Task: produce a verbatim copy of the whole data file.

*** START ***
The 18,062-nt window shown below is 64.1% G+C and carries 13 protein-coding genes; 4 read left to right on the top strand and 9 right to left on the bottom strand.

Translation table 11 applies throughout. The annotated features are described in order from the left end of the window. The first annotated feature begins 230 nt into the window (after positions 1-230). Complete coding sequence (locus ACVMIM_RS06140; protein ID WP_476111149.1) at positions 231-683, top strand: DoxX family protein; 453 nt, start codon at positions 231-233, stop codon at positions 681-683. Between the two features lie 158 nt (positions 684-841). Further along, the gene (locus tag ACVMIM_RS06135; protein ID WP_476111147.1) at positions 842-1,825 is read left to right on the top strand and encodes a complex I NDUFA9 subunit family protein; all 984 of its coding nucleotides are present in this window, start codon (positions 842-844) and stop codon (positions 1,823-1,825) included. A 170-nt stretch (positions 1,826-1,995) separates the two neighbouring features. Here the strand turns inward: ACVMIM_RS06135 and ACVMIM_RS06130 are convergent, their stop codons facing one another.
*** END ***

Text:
The 18,062-nt window shown below is 64.1% G+C and carries 13 protein-coding genes; 4 read left to right on the top strand and 9 right to left on the bottom strand.

Translation table 11 applies throughout. The annotated features are described in order from the left end of the window. The first annotated feature begins 230 nt into the window (after positions 1-230). Complete coding sequence (locus ACVMIM_RS06140; protein ID WP_476111149.1) at positions 231-683, top strand: DoxX family protein; 453 nt, start codon at positions 231-233, stop codon at positions 681-683. Between the two features lie 158 nt (positions 684-841). Further along, the gene (locus tag ACVMIM_RS06135; protein ID WP_476111147.1) at positions 842-1,825 is read left to right on the top strand and encodes a complex I NDUFA9 subunit family protein; all 984 of its coding nucleotides are present in this window, start codon (positions 842-844) and stop codon (positions 1,823-1,825) included. A 170-nt stretch (positions 1,826-1,995) separates the two neighbouring features. Here the strand turns inward: ACVMIM_RS06135 and ACVMIM_RS06130 are convergent, their stop codons facing one another.